Testing is a critical step in the software development cycle. By thoroughly assessing software, developers and clients can be sure that the software meets all the requirements and goals set at the beginning of the development process. Testing is also used to identify errors and defects in the software before it is released or used on a wide scale. There are lots of ways to approach software testing. We are going to look at the most important steps in software testing, although some developers might not complete them in the order listed below.
Table of Contents
Basic testing is used to ensure that everything on the screen works. For example, buttons need to be clickable and input fields need to accept data although they do not have to do anything with this data at this stage. Basic functionality testing is done first to ensure that the application does not fall apart as soon as it is subjected to more intense testing.
Some developers want a fresh pair of eyes looking at their code before it is submitted for further tests. After the unit testing is done, a developer can invite another to take a look at their code to ensure it meets quality requirements.
Unit testing is usually the next stage of testing and here, the developer will check every component of their software to ensure that they work as expected. Unit testing can be used to check the structure of the code as well as individual components of that code, like functions and classes. These individual components are tested to ensure that they work as expected when provided with different valid and invalid inputs. Many software developers choose to run unit tests as soon as they commit code to a repository.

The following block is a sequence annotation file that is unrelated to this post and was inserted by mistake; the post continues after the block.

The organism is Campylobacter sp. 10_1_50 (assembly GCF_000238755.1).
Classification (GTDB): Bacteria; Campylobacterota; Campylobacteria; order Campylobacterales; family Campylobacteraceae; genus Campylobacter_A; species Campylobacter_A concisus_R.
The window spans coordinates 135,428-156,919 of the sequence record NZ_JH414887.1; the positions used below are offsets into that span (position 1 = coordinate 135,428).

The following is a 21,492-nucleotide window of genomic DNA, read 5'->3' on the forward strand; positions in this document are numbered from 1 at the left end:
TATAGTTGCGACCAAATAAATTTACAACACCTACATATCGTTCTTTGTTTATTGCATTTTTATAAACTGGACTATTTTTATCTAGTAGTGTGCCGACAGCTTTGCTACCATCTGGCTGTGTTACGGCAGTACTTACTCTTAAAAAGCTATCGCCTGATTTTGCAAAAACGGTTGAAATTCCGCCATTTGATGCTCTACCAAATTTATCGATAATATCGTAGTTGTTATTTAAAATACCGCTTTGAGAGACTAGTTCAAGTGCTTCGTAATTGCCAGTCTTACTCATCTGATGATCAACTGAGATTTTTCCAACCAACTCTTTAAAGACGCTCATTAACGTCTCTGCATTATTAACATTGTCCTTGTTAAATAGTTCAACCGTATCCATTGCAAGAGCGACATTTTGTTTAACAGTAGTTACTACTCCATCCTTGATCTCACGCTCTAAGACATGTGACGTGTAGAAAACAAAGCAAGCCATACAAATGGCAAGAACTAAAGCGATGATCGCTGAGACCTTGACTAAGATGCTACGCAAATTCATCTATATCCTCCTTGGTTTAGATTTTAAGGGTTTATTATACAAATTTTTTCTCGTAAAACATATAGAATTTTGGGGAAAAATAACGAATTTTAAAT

Here, software developers test how components work as individuals and as part of a group. This allows them to identify any issues that can come up as different modules and functions interface. No matter how well a single component works, developers have to be sure that it works well as part of the overall software.
Acceptance testing, also known as UAT Testing, is usually the final stage in the software testing cycle and is the one that determines if the application or software is ready for release to users. UAT Testing is usually performed in collaboration with representatives of the company who represent the real users of the software or application.
The main advantage of doing UAT Testing is that it allows a developer to see how the larger public is likely to use its software while not releasing the software just yet. This way, they can check if the software performs as expected. UAT testing helps save time, money, and the client’s reputation if there are any serious bugs caught during this stage.
Acceptance testing also ensures the developer adhered to the business requirements and that the final software meets the needs of the target customers.
While it is a great idea to run as many tests as possible, testers should find a balance between doing enough tests and spending too much time running tests. While leaving bugs in software is disastrous, spending too much time finding bugs can lead to delays which can affect client satisfaction and their perception of the developer.